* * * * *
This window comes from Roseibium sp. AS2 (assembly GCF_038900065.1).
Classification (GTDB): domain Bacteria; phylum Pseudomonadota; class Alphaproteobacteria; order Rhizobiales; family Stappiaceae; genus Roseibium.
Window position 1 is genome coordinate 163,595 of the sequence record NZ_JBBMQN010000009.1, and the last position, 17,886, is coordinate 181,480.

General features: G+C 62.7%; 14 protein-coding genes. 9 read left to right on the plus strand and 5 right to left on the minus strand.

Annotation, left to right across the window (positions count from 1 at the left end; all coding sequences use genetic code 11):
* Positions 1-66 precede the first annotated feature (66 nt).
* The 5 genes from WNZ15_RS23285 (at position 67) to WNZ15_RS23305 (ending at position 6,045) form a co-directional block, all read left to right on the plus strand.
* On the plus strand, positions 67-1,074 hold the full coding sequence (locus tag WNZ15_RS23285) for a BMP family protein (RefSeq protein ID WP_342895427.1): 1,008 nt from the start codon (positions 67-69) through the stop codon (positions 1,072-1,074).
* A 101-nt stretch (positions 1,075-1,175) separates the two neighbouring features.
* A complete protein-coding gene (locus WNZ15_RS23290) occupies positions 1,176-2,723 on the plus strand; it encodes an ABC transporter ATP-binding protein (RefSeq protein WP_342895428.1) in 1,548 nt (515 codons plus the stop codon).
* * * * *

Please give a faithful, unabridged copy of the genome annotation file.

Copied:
This window comes from Roseibium sp. AS2 (assembly GCF_038900065.1).
Classification (GTDB): domain Bacteria; phylum Pseudomonadota; class Alphaproteobacteria; order Rhizobiales; family Stappiaceae; genus Roseibium.
Window position 1 is genome coordinate 163,595 of the sequence record NZ_JBBMQN010000009.1, and the last position, 17,886, is coordinate 181,480.

General features: G+C 62.7%; 14 protein-coding genes. 9 read left to right on the plus strand and 5 right to left on the minus strand.

Annotation, left to right across the window (positions count from 1 at the left end; all coding sequences use genetic code 11):
* Positions 1-66 precede the first annotated feature (66 nt).
* The 5 genes from WNZ15_RS23285 (at position 67) to WNZ15_RS23305 (ending at position 6,045) form a co-directional block, all read left to right on the plus strand.
* On the plus strand, positions 67-1,074 hold the full coding sequence (locus tag WNZ15_RS23285) for a BMP family protein (RefSeq protein ID WP_342895427.1): 1,008 nt from the start codon (positions 67-69) through the stop codon (positions 1,072-1,074).
* A 101-nt stretch (positions 1,075-1,175) separates the two neighbouring features.
* A complete protein-coding gene (locus WNZ15_RS23290) occupies positions 1,176-2,723 on the plus strand; it encodes an ABC transporter ATP-binding protein (RefSeq protein WP_342895428.1) in 1,548 nt (515 codons plus the stop codon).